Kayak Georgia’s Shy Tallapoosa River for an Experience of Wooded Solitude

tallapoosa river kayaking
A misty Tallapoosa River. Photo by Beth Young

Fortunately for those seeking wooded solitude, few Tallapoosa River paddlers frequent this shy river. Despite the periodic bridge crossings, the river offers seclusion and serene beauty. Rolling hills stretch in all directions, but dense streamside flora and high banks usually block the view. The current is moderate; infrequent small shoals and rocky bluffs add spice. The most enjoyable sections of this Tallapoosa River kayaking experience are located due west of Atlanta on the Alabama border in Haralson County.

Get an Overview of the Tallapoosa River Watershed

USGS and County Maps for Tallapoosa River Kayaking

Draketown, Rockmart South, Buchanan, Tallapoosa North, Tallapoosa South (USGS); Paulding, Haralson (County) Consult these USGS and County maps for details on Tallapoosa River paddling.

Kayak the Tallapoosa from Rockmart Road to Liner Road

This Tallapoosa River kayaking trip originates in Carroll County, cuts across a corner of Paulding County, and traverses the breadth of Haralson County to enter Alabama just west of the town of Tallapoosa. The winter rains and infrequent summer deluges give the Tallapoosa sufficient volume for boating as high as Paulding County, although the river’s width in this area is barely sufficient to turn a typical canoe. In addition to the shallow ledges and twisty boulder shoals, the primary navigation risks are deadfalls and strainers, intensified in the upper reaches, and the water intake rubble dam located upstream of the GA 100 bridge. See a Google map with the put-in point at Rockmart Road.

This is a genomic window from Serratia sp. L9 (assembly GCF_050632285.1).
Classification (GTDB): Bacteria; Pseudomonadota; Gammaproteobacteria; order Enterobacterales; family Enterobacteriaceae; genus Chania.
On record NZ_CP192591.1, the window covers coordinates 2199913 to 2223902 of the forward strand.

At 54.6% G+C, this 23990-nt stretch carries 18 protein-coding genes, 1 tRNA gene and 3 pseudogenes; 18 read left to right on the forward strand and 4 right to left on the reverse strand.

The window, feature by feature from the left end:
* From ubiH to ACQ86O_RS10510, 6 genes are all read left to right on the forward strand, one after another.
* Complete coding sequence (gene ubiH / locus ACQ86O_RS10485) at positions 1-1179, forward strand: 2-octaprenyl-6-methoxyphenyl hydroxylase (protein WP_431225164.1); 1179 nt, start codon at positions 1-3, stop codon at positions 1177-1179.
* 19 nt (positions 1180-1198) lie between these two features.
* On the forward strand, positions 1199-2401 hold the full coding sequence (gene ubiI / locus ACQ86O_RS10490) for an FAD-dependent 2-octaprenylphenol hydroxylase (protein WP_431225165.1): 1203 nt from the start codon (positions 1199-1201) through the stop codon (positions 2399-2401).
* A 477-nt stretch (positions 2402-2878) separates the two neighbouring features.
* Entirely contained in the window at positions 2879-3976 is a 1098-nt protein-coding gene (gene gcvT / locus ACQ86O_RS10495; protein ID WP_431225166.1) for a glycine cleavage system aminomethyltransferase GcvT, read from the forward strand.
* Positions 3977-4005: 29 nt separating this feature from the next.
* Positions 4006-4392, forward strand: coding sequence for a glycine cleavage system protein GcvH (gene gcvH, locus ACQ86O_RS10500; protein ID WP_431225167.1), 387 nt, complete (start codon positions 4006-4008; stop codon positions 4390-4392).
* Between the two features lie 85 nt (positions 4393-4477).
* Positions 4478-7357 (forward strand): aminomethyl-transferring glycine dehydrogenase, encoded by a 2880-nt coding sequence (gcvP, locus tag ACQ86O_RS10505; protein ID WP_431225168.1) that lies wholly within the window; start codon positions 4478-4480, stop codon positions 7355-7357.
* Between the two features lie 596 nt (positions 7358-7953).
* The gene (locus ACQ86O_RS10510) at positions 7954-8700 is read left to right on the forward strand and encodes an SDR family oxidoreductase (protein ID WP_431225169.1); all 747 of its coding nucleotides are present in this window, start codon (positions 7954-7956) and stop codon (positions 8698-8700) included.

This Tallapoosa River kayaking guide is adapted from Canoeing and Kayaking Georgia by Suzanne Welander and Bob Sehlinger and published here in cooperation with Menasha Ridge Press. Canoeing and Kayaking Georgia covers thousands of miles of Georgia waterways from whitewater to wilderness swamps and everything in between. It’s an indispensable guide to anyone interested in paddling Georgia’s rivers and streams. Order directly from Menasha Ridge Press. See a comprehensive list of other Menasha outdoor publications indexed by title, author, category, and region.

About Author Suzanne Welander

Suzanne Welander began canoeing in 1999. Since then, she has completed hundreds of trips exploring Georgia’s diverse streams or eddy-hopping down the Ocoee in her whitewater canoe. She has a special passion for wilderness, stoked by multi-day self-supported canoe trips in remote parts of Alaska, Canada, Montana, and Arizona, in addition to canoe-camping getaways in wild corners of Georgia. Suzanne’s curiosity continually draws her to explore sections of rivers she has not yet paddled and to monitor the changes at those she revisits.  She’s also a half-decent whitewater canoe slalom racer. When she isn’t paddling or writing about rivers, Suzanne works for a North Georgia organic farm and plays saxophone in the Seed and Feed Marching Abominable. She lives in Atlanta with her husband who’s also an avid canoeist, their young son, and a small flock of chickens.

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